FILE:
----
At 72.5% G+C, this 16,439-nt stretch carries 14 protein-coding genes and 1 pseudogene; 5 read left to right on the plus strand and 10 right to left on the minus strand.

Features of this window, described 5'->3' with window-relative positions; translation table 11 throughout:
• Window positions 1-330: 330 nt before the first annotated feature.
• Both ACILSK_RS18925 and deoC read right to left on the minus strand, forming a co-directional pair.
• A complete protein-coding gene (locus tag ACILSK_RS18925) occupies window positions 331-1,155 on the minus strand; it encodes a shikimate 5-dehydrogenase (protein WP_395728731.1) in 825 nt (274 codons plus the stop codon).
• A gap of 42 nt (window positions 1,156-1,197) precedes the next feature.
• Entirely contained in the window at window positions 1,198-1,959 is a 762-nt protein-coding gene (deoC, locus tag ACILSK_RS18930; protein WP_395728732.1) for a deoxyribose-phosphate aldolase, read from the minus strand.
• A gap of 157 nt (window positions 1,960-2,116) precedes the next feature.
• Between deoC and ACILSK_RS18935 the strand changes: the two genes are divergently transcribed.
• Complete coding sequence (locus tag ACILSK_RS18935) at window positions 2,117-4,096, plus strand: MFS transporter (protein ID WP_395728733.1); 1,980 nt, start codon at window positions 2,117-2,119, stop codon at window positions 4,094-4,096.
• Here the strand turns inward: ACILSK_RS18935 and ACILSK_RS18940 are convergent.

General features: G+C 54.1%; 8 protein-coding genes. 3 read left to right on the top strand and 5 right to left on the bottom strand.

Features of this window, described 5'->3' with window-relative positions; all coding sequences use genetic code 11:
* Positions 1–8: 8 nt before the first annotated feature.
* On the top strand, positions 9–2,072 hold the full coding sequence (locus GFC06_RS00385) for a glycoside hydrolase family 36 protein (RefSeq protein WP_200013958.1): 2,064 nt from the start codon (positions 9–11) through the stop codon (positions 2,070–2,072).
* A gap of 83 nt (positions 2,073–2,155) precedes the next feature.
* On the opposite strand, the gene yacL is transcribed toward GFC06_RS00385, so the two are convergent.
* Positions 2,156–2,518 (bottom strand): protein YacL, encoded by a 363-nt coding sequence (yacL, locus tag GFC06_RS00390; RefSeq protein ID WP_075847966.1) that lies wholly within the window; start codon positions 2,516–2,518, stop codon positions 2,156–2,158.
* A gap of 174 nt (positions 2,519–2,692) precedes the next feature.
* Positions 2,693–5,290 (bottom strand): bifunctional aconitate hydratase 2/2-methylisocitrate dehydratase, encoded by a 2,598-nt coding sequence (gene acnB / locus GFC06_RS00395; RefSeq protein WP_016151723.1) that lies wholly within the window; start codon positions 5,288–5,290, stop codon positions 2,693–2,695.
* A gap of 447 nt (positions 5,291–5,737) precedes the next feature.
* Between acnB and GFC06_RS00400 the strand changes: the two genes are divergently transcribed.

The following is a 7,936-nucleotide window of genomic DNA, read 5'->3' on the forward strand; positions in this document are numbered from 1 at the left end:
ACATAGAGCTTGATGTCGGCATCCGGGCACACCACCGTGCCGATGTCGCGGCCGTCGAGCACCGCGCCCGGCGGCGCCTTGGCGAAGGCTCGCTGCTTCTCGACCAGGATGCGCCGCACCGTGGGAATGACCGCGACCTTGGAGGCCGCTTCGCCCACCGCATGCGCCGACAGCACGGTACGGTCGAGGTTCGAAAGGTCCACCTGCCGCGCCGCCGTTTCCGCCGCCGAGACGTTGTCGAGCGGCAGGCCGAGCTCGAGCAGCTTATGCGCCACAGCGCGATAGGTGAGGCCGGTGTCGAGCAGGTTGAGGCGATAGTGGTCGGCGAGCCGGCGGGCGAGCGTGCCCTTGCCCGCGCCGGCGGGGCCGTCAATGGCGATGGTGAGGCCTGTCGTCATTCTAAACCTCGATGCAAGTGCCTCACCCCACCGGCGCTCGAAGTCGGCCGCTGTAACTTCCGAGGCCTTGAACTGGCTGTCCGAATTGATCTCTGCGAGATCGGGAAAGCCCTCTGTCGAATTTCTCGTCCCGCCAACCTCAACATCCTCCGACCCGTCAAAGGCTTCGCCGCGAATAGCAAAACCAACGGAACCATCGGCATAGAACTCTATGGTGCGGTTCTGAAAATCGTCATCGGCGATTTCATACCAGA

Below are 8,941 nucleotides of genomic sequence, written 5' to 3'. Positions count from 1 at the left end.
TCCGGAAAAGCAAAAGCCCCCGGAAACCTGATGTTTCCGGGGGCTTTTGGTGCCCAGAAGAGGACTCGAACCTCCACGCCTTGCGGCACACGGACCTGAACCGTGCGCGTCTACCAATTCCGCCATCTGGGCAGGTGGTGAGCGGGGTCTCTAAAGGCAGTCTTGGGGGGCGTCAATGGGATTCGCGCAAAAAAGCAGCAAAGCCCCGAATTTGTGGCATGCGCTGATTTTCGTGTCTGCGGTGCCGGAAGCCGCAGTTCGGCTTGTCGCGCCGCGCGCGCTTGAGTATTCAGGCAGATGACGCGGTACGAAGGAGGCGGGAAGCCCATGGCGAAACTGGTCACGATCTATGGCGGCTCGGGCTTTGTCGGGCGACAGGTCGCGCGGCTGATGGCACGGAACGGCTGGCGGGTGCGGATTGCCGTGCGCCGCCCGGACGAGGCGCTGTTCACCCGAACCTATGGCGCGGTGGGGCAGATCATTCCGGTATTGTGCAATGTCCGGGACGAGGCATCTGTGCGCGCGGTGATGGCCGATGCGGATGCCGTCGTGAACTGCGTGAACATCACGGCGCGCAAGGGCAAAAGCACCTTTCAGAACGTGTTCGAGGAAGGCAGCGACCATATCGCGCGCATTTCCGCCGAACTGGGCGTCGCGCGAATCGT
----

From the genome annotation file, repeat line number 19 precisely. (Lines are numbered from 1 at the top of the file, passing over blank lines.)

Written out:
* A gap of 174 nt (positions 2,519–2,692) precedes the next feature.